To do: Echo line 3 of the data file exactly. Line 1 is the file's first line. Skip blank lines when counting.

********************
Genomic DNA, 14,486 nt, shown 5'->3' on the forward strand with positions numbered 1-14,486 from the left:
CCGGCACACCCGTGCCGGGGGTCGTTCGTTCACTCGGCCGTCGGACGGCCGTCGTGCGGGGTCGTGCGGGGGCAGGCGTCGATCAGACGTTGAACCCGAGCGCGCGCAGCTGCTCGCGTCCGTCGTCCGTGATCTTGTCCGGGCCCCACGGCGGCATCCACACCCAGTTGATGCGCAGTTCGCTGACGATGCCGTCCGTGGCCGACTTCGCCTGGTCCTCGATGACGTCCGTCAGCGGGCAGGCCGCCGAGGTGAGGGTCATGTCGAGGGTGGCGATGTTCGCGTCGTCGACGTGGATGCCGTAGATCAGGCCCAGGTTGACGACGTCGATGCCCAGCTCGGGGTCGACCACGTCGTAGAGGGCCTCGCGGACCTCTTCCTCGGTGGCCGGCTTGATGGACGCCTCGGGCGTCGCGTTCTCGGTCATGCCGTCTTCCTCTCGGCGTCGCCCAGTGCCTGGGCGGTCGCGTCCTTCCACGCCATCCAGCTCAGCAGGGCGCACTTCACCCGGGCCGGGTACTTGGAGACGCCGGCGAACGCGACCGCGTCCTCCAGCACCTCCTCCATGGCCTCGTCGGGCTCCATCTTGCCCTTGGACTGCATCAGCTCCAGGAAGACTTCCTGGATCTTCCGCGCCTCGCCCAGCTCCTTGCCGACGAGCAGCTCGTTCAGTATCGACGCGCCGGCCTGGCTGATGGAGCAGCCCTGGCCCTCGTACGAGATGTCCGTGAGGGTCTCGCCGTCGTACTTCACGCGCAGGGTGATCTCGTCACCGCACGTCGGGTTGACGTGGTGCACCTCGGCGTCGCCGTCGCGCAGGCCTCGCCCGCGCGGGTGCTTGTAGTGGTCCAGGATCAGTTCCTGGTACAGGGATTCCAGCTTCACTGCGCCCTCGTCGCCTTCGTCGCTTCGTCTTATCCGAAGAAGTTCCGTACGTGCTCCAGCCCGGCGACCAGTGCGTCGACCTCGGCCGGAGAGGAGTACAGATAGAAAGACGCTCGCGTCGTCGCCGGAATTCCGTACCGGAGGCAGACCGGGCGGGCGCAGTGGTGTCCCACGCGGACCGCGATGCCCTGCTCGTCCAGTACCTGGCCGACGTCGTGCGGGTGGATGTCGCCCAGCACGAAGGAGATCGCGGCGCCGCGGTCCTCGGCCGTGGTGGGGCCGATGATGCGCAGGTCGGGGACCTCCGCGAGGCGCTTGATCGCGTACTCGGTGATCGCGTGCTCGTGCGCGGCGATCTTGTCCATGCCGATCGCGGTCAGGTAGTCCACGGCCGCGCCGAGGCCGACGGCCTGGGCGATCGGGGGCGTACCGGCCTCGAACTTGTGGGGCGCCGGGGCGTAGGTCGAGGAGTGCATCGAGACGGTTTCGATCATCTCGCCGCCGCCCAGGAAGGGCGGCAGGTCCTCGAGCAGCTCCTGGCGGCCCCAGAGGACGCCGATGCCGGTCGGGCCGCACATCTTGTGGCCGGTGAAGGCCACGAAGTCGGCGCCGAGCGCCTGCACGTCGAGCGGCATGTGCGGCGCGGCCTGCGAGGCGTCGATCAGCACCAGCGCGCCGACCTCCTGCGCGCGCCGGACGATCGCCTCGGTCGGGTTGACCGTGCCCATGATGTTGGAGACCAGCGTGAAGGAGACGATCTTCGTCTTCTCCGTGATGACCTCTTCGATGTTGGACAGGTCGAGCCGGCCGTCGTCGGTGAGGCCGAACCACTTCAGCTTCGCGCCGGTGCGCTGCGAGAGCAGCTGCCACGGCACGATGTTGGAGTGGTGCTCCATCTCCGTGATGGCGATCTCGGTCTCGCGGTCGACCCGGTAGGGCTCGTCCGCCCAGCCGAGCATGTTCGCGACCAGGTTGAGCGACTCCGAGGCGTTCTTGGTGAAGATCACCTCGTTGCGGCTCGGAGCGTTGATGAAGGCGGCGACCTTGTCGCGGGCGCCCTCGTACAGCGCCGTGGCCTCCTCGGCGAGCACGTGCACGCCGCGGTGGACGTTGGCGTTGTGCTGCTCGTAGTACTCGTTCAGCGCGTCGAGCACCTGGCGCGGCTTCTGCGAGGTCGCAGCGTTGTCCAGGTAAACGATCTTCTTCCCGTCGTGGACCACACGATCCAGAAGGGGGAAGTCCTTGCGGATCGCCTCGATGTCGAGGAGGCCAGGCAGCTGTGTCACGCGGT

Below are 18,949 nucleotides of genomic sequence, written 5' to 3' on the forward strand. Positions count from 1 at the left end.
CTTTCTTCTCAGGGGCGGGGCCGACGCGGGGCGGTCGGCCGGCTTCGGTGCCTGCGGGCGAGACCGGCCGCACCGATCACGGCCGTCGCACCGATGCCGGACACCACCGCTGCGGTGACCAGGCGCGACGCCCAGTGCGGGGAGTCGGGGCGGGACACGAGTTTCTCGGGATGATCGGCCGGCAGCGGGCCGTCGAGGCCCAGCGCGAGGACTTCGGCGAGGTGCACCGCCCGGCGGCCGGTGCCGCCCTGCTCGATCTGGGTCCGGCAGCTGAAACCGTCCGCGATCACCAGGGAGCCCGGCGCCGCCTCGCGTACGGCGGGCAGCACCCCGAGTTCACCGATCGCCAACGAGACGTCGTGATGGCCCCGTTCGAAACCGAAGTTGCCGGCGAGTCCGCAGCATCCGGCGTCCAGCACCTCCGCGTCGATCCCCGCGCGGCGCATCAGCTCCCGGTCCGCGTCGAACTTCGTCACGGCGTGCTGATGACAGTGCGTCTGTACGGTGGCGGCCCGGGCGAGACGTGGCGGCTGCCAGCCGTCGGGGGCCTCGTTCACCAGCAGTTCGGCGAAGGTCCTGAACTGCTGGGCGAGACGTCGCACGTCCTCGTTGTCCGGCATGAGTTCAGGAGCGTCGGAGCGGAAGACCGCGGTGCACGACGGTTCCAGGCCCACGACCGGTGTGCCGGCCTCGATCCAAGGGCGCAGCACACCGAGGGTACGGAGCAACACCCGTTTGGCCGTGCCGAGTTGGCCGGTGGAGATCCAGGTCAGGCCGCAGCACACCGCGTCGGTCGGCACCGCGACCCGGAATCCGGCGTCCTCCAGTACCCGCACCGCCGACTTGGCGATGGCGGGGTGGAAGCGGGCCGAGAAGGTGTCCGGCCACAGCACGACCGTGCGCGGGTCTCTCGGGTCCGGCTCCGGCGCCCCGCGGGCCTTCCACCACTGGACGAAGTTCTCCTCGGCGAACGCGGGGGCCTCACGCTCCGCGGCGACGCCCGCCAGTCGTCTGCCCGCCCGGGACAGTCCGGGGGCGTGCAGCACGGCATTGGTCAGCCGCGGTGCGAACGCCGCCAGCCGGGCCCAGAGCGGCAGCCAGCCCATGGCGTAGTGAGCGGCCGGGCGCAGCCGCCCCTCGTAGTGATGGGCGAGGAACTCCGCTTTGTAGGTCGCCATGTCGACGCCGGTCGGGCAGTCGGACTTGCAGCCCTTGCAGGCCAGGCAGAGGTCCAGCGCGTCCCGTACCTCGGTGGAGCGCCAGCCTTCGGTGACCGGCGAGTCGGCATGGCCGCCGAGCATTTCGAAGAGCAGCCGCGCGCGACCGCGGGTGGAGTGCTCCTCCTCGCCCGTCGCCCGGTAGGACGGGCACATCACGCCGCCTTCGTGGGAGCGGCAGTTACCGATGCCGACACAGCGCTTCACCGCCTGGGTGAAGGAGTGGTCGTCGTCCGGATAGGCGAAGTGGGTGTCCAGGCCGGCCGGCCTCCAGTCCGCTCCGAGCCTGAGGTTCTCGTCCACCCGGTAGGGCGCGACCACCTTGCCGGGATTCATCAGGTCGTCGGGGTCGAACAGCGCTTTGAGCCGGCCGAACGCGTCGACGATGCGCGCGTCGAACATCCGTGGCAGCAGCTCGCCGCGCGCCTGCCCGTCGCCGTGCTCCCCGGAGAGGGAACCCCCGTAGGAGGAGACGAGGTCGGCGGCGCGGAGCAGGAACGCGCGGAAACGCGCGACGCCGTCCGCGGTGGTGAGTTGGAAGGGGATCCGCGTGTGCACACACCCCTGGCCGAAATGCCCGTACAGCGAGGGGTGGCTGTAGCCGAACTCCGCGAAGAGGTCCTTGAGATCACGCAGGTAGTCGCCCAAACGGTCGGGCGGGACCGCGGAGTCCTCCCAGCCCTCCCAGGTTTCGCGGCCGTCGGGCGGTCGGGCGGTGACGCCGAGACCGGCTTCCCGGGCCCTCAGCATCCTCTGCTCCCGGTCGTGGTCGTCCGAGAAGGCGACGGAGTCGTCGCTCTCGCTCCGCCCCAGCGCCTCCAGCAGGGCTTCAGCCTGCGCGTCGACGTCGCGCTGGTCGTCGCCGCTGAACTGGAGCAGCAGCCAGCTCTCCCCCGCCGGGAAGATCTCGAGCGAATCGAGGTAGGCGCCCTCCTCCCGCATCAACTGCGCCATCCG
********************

Below are 18,949 nucleotides of genomic sequence, written 5' to 3' on the forward strand. Positions count from 1 at the left end.